Saturday, October 31, 2015

It's Fall up there - DAY 3

Got up and out asap on Sunday.  I figured I'd get a few hours in before having to head home.  There's quiet in the early morning, and a chill, and fog, and a solitude that is restorative.  In the "pictures don't do it justice" file, I deposit the following shot:  cool, dead quiet, and light low enough that my headlights are still visibly illuminating the road:

I recognized this rockpile from my brief research.  It's supposedly the grave of a Native American, passers-by add a stone for luck.  I didn't read the sign.

A lookout on rt60 on the way to Suches from the south.  Again, the chill and quiet of this scene lend a sense of being that's hard to articulate. 

At Suches I went west on rt180 (again), and decided to see Vogel State Park on my descent down to rt19.  A short way down the access road I hit a pull-out and walked down to the water.  Near a bench I noticed this (dead) tree, which seems to have kept the woodpeckers busy.

I sat on the bench and took this pic looking back towards the entrance, and noticed that I might finally be able to take some pics that express the calm still... the early quiet I'd been so fascinated by.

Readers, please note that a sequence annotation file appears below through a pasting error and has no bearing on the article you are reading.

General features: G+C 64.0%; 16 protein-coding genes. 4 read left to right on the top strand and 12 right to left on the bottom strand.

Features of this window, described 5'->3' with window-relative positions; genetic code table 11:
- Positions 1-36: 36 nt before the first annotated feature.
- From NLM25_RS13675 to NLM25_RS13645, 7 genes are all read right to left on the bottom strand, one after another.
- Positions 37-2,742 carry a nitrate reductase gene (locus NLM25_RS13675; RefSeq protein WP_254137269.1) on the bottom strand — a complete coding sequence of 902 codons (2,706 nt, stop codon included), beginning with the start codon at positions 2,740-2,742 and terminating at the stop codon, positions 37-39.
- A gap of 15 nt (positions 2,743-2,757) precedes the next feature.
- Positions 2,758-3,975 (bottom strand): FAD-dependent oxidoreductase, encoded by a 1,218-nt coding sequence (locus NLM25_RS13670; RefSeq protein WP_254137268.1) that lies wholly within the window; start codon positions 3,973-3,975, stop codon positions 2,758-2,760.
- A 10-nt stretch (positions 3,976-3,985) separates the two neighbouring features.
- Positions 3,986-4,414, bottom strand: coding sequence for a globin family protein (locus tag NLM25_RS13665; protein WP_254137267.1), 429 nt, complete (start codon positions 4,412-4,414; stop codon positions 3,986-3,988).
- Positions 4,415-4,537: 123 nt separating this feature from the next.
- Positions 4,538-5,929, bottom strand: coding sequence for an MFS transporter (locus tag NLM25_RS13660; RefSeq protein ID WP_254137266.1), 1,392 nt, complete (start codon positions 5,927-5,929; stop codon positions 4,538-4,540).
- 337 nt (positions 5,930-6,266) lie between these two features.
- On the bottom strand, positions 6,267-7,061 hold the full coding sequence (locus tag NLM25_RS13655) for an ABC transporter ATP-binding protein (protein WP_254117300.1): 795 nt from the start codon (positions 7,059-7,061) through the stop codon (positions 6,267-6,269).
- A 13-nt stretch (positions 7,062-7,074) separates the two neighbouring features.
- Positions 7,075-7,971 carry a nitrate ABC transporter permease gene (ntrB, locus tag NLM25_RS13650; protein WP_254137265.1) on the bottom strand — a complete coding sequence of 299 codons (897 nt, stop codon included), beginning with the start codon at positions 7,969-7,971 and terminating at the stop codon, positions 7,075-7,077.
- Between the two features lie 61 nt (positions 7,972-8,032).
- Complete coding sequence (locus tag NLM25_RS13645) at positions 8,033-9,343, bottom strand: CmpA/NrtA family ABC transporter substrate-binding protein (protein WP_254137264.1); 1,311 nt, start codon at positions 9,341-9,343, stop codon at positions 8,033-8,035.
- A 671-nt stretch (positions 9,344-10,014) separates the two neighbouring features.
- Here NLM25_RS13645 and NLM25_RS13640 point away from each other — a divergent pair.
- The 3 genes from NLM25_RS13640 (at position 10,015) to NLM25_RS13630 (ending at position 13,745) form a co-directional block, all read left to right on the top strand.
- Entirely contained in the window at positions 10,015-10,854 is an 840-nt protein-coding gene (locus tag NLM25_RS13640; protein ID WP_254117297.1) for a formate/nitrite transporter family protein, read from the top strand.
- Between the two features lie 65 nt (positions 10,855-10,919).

I quickly took a series of pics which wound up being "trip-makers".  First, a close look reveals that this is not a picture of trees, it's a picture of water shot upside-down.  Note the few floaters and the ripples at the margin where the trees meet the sky:

Then a series of Rorschach tests, one of which is now the wallpaper on my work computer.  I let Apple "enhance" these for me, but they are not unreasonable HDRs or anything.

Leaving the park, I did another big loop of 19-180-17-75A.  On the home stretch, I came to the turn-off for 348 and couldn't resist.  I hoped to get some foggy pics from the overlook I'd visited the previous day, but it was already around 10AM, and a VERY slow van in front of me created more misery than I could stand.  I U-turned a few miles up, just in time to catch a VERY slow car coming down... a frustrating diversion, which made it easier to "call it" and head back to camp to pack up.

Back at camp, things went fairly smoothly and quickly.  I had shore services disconnected, camper packed, gear stowed, trailer hitched, and bike loaded by about 11:45AM.  I met an 8 week-old Lab puppy and decided it must be my last Easter egg in north Georgia.  Rig, ready to roll:

Back to reality:  a traffic clog outside Atlanta.

I drug everything into the RV park at about 9:30PM, then unloaded the bike in the dark and rode home.  Trailering the bike and using the truck camper is an awesome way to base-camp and ride day-loops.  On the minus side, the closest place worth going is an 8-hr drive away.

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